Seminars and Events

Past Events

Category Seminar
Date and Time 2009-01-06 13:00 - 14:00
Venue Seminar Room A7F
Speaker Myon-Hee Lee
Affiliation Department of Biochemistry, Howard Hughes Medical Institute
Title C. elegans: A simple approach to understand stem cells
Poster click here to download(PDF)
Host Shigeo Hayashi
Summary The nematode C. elegans has proven to be a premier model for discovery of fundamental regulatory mechanisms that are used broadly throughout the animal kingdom, including humans. Well known examples include regulators of cell death and RNAi. Stem cell controls are no exception. Stem cells have the magical ability to produce more of themselves and to also differentiate into specialized cells (e.g. muscle or nerve cells). To unravel molecular mechanisms of stem cell regulation, I have focused on three fundamental aspects in stem cell biology using C. elegans as a model organism: stem cell control, cell fate specification, and dedifferentiation. In C. elegans, Notch signaling and PUF (Pumilio and FBF) RNA-binding proteins control germline stem cells (GSCs). We found that Notch signaling promotes the transcriptional activation of two MAPK regulators. One such regulator is FBF-2, a PUF RNA-binding protein that represses MAPK mRNA; the other is LIP-1, a homolog of MKP/DSP dual specificity phosphatases that inhibit MAPK activity. When both regulators are removed, germ cell death increases dramatically compared to removal of either control alone. In addition to germ cell death, we also found that MAPK activity is required to promote differentiation into sperm and de-differentiation into cancer stem cells under certain mutant background. Furthermore, we tested whether PUF regulation of MAPK (Erk2 and p38α) mRNAs is conserved in human embryonic stem cells since the PUF proteins and MAPK signaling are highly conserved in all eukaryotes. The Pum2 protein binds specifically to 3'UTR of both Erk2 and p38α mRNAs in vitro, and represses their expression in vivo.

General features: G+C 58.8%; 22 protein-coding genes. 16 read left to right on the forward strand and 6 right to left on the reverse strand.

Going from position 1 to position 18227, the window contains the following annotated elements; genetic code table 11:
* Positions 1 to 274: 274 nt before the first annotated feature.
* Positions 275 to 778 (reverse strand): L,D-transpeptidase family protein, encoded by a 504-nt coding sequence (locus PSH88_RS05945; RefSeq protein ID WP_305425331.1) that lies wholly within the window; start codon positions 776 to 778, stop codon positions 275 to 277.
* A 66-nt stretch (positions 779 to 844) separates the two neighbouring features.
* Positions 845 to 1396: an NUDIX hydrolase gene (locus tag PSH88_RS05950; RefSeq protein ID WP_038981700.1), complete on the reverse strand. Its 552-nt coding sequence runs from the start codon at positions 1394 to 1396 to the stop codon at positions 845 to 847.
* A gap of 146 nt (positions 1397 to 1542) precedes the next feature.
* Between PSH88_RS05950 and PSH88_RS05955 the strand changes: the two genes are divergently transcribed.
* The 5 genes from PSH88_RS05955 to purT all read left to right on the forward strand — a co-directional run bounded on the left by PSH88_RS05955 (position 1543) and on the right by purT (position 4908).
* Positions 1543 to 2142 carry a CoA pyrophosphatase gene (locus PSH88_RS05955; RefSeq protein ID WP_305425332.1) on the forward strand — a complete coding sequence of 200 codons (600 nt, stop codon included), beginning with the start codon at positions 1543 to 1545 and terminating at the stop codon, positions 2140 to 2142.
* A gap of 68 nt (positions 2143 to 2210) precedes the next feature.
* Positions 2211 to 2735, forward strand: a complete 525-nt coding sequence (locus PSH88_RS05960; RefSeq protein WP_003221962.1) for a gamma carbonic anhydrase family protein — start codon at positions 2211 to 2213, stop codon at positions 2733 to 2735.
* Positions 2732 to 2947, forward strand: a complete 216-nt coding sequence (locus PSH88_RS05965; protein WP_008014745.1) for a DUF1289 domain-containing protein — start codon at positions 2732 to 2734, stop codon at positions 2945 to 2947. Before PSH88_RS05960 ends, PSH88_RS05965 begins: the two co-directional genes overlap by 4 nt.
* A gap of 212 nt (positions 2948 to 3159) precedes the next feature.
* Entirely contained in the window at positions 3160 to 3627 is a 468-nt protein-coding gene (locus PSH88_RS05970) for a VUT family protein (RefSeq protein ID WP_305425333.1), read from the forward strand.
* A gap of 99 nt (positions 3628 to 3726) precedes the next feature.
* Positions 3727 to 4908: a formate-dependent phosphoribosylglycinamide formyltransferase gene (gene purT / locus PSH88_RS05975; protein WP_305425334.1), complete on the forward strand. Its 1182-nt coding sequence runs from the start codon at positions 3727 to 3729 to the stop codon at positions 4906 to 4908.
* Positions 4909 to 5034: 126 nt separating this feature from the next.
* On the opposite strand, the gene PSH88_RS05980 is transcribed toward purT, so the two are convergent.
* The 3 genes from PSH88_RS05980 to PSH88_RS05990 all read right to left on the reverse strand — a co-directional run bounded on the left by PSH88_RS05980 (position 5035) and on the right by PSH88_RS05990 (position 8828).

Our analysis of the regulatory network controlling C. elegans GSCs is therefore likely to have important parallels for stem cell controls broadly in the animal kingdom.